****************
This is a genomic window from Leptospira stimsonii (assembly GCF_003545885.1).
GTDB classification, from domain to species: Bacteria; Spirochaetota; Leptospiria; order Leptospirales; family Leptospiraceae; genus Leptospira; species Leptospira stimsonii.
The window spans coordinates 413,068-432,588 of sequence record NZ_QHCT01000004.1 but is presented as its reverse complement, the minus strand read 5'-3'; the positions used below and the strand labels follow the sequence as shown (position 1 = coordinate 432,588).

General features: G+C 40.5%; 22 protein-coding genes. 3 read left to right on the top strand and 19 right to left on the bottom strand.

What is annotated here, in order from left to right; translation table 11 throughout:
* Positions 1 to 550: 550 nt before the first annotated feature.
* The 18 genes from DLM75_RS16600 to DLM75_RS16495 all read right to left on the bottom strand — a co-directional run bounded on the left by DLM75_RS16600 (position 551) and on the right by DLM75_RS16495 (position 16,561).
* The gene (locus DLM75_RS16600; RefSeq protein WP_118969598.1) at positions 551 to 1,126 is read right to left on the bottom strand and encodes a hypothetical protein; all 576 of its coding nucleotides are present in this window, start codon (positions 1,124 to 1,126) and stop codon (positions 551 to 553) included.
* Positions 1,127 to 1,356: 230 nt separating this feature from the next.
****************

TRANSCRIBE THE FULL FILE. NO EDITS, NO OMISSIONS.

This is a genomic window from Leptospira stimsonii (assembly GCF_003545885.1).
GTDB classification, from domain to species: Bacteria; Spirochaetota; Leptospiria; order Leptospirales; family Leptospiraceae; genus Leptospira; species Leptospira stimsonii.
The window spans coordinates 413,068-432,588 of sequence record NZ_QHCT01000004.1 but is presented as its reverse complement, the minus strand read 5'-3'; the positions used below and the strand labels follow the sequence as shown (position 1 = coordinate 432,588).

General features: G+C 40.5%; 22 protein-coding genes. 3 read left to right on the top strand and 19 right to left on the bottom strand.

What is annotated here, in order from left to right; translation table 11 throughout:
* Positions 1 to 550: 550 nt before the first annotated feature.
* The 18 genes from DLM75_RS16600 to DLM75_RS16495 all read right to left on the bottom strand — a co-directional run bounded on the left by DLM75_RS16600 (position 551) and on the right by DLM75_RS16495 (position 16,561).
* The gene (locus DLM75_RS16600; RefSeq protein WP_118969598.1) at positions 551 to 1,126 is read right to left on the bottom strand and encodes a hypothetical protein; all 576 of its coding nucleotides are present in this window, start codon (positions 1,124 to 1,126) and stop codon (positions 551 to 553) included.
* Positions 1,127 to 1,356: 230 nt separating this feature from the next.